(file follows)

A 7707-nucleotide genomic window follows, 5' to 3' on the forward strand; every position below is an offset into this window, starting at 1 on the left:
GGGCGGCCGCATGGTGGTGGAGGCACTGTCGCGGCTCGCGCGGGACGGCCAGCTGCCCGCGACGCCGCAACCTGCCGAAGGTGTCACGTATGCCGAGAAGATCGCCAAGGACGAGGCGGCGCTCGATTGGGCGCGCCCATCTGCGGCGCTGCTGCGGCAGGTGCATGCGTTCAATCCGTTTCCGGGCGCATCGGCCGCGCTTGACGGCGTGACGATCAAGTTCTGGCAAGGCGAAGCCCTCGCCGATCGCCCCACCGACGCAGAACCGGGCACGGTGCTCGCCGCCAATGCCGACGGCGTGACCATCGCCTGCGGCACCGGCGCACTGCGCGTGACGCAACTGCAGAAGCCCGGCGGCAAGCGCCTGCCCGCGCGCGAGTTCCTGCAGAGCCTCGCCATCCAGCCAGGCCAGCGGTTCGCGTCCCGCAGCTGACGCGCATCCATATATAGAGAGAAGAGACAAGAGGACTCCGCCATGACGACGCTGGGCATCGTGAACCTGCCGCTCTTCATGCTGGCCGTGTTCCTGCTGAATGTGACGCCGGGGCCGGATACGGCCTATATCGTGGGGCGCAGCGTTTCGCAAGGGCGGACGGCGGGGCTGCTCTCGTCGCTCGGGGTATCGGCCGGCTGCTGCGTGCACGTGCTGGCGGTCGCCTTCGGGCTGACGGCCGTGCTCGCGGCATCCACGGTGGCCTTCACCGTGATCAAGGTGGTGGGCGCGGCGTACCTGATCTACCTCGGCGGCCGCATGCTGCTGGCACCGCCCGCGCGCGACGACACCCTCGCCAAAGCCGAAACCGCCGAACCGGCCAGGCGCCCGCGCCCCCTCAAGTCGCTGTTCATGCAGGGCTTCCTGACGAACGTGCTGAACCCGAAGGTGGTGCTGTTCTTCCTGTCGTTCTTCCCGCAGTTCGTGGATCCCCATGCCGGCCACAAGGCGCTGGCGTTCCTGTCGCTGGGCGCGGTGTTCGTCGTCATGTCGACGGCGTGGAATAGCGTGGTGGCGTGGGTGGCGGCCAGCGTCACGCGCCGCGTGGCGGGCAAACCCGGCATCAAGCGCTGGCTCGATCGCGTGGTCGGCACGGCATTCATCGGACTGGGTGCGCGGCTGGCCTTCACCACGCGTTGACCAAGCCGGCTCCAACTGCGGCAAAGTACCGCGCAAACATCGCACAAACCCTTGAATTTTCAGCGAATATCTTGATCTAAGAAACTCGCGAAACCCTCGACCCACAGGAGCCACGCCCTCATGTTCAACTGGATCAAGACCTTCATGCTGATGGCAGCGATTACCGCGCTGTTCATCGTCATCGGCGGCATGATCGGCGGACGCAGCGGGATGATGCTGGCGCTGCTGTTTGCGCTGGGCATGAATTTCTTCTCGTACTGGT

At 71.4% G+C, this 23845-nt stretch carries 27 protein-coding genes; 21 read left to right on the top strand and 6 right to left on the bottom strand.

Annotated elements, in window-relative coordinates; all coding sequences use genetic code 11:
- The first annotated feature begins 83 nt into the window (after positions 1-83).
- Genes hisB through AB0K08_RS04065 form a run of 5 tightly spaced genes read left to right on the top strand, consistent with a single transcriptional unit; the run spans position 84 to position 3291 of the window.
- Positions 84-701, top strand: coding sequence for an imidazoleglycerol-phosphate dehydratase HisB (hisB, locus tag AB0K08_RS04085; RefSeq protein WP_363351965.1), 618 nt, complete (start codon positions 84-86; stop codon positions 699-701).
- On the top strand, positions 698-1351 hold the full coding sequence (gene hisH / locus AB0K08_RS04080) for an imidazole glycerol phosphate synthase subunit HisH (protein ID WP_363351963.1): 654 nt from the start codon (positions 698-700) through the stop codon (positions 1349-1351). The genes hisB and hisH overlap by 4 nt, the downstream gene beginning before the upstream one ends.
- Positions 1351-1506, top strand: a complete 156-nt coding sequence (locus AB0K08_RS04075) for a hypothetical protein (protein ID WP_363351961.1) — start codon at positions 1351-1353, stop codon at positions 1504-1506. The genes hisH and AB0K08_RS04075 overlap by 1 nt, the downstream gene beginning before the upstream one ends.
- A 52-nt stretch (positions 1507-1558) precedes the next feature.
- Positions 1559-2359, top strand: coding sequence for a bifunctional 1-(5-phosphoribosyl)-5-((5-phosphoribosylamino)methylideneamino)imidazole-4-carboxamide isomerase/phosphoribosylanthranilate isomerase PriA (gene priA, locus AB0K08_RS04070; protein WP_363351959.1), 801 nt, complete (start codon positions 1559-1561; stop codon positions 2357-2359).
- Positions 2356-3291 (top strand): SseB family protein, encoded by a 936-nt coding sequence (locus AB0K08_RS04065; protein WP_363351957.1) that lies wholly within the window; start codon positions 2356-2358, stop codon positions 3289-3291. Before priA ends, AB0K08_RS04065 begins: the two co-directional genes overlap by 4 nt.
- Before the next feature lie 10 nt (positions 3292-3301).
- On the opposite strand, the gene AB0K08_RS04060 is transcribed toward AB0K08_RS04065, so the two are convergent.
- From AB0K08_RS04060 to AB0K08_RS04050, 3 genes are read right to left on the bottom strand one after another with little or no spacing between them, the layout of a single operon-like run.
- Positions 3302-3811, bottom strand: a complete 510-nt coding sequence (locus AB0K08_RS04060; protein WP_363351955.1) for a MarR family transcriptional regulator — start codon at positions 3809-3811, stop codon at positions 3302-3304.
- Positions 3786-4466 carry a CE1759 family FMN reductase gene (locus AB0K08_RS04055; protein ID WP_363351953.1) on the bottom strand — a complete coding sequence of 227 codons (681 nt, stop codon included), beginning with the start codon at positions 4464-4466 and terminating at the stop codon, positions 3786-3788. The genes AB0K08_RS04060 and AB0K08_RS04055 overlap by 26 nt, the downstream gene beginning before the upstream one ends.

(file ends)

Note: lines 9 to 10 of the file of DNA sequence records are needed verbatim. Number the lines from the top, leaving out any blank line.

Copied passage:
- Positions 1351-1506, top strand: a complete 156-nt coding sequence (locus AB0K08_RS04075) for a hypothetical protein (protein ID WP_363351961.1) — start codon at positions 1351-1353, stop codon at positions 1504-1506. The genes hisH and AB0K08_RS04075 overlap by 1 nt, the downstream gene beginning before the upstream one ends.
- A 52-nt stretch (positions 1507-1558) precedes the next feature.